It is horrible to even admit, but when my bosses told me that part of my responsibility in the next year is to nationalise my own position (meaning training a Cambodian national to fill my place thereby making myself redundant), I got mad.
And scared. And anxious.
I think part of my reaction is normal. I love what I do. I love writing and communicating and networking for an NGO that is involved in a field I’m passionate about. I love living and working in Cambodia. The thought of giving that up – even for such a good cause – is painful. And it is a good cause. Localisation means that Cambodians take on new roles and leadership in organisations across the country. It means expats don’t keep holding positions that nationals could (and should) be doing. And well…nationalising is good community development practice.
But you know, I can write all of this down. I can say it out loud as much as I want, but it’s still hard. And that makes me wonder about myself.
Why when I first heard that did I get mad? Why was my first inclination to grasp even harder and cling to this thing that I love?
I’ve had to really thinking about why I’m in Cambodia in the first place. Is it because I love this country and the people in it and want to see them grow and succeed and make this country their own? Is it because I want to be a part of sharing the knowledge and passion I do have with a new generation of local leaders?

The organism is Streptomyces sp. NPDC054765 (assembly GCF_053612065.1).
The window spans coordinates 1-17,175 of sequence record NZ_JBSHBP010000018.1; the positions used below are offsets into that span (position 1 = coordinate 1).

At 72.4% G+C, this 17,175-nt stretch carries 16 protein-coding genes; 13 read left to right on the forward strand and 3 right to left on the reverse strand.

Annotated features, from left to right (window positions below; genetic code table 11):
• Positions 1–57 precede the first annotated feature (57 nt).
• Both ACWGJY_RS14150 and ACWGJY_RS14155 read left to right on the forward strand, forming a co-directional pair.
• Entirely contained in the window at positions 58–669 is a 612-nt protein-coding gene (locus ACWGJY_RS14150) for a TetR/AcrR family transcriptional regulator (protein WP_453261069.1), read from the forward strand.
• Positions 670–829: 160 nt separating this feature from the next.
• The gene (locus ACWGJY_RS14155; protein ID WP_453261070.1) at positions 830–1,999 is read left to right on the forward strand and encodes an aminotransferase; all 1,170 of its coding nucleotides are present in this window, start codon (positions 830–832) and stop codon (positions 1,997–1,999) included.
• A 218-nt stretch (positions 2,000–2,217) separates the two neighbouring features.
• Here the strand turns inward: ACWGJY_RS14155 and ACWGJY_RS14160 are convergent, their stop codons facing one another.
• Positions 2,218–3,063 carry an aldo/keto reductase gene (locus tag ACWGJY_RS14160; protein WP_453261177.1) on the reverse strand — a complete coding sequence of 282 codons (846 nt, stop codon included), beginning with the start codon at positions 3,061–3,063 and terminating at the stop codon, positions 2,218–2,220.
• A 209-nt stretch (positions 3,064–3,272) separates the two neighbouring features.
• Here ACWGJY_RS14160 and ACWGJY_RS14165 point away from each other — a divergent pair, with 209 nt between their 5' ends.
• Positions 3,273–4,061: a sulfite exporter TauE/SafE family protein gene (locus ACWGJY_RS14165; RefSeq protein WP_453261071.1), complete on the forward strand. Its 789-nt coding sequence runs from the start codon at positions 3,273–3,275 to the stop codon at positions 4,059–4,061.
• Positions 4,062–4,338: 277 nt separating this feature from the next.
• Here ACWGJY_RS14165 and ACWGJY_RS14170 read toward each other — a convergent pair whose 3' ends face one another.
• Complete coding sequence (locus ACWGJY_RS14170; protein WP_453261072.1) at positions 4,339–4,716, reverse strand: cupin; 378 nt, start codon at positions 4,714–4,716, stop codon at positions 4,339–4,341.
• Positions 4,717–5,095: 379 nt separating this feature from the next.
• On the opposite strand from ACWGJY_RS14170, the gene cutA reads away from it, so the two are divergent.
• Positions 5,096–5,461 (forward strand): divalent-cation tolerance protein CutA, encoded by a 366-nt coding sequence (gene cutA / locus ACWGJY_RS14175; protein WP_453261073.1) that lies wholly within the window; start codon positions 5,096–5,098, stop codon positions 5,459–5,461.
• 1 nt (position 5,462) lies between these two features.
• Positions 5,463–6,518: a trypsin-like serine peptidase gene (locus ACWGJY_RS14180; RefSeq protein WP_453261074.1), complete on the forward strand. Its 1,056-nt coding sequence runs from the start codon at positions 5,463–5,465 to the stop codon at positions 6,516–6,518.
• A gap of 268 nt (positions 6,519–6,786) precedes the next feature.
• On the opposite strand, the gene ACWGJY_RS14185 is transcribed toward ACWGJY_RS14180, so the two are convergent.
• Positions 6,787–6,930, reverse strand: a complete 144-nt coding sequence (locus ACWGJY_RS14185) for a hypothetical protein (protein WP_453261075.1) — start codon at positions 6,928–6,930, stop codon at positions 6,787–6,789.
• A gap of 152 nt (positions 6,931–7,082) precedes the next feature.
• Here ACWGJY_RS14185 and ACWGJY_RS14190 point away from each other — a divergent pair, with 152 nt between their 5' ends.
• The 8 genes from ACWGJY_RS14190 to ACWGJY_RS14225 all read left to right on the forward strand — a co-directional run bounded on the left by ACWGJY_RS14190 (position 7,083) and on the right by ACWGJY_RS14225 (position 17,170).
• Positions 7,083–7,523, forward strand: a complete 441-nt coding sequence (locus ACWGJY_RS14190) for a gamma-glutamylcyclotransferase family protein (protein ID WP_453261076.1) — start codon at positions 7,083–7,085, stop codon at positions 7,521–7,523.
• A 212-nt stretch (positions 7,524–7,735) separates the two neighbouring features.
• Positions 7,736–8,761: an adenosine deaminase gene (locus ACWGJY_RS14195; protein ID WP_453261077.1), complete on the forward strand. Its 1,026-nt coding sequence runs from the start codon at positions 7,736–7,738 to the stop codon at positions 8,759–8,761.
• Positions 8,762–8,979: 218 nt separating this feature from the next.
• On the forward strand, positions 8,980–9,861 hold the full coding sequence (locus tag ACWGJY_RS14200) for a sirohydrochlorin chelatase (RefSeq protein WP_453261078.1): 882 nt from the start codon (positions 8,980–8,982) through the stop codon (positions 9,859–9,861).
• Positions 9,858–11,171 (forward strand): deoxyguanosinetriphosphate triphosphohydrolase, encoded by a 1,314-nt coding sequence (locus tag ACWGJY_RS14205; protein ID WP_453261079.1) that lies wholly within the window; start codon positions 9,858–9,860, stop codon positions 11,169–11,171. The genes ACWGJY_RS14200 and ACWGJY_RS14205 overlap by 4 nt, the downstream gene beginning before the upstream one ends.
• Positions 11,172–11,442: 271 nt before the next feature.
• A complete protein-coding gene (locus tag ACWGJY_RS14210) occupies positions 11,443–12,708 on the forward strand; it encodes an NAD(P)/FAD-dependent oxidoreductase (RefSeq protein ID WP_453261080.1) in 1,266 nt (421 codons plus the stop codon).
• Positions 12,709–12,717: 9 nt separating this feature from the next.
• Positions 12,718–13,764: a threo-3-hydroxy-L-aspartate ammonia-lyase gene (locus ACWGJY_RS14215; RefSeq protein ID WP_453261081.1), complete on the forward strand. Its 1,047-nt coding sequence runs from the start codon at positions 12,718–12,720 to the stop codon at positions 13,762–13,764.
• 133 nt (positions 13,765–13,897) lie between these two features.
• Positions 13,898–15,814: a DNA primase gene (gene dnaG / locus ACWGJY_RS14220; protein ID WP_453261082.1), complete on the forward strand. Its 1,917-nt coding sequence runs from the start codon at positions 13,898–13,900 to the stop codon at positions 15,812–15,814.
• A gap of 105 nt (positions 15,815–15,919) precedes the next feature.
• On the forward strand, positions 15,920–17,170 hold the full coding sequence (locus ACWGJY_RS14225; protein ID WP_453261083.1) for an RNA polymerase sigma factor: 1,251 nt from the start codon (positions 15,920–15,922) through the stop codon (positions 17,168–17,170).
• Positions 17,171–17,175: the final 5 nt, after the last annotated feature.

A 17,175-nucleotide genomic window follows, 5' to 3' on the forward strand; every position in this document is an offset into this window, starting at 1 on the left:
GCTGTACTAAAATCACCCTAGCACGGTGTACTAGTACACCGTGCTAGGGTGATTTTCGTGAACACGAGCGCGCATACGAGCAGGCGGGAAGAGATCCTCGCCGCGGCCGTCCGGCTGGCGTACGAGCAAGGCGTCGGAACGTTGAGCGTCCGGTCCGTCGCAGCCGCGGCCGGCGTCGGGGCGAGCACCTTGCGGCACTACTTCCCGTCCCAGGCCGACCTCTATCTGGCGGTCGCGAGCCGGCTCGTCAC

Or is it because it’s 30 degrees year round (a heck of a lot better than subzero temperatures for 5 months of year), central enough to jet set around Asia, and cheap enough to live like a queen?
It’s also made me confront some of my own ethnocentrism. Do I really believe that God has created people equal? Or has my upbringing and my education made me a slave to a really deep hidden racism: white people know best – about everything even in a country that’s not our own.
The leader’s job is to equip.
That’s what Harvey Carey said during his speal at the 2009 Willowcreek Leadership Summit.
And I’m seeing that part of equipping means letting go. Am I ready to take a hit (at the end of this all, I’ll be out of my job) so that a Cambodian can take on new responsibility?
Well, ready or not, I’m going to have to. And God give me the grace and the love to do this well.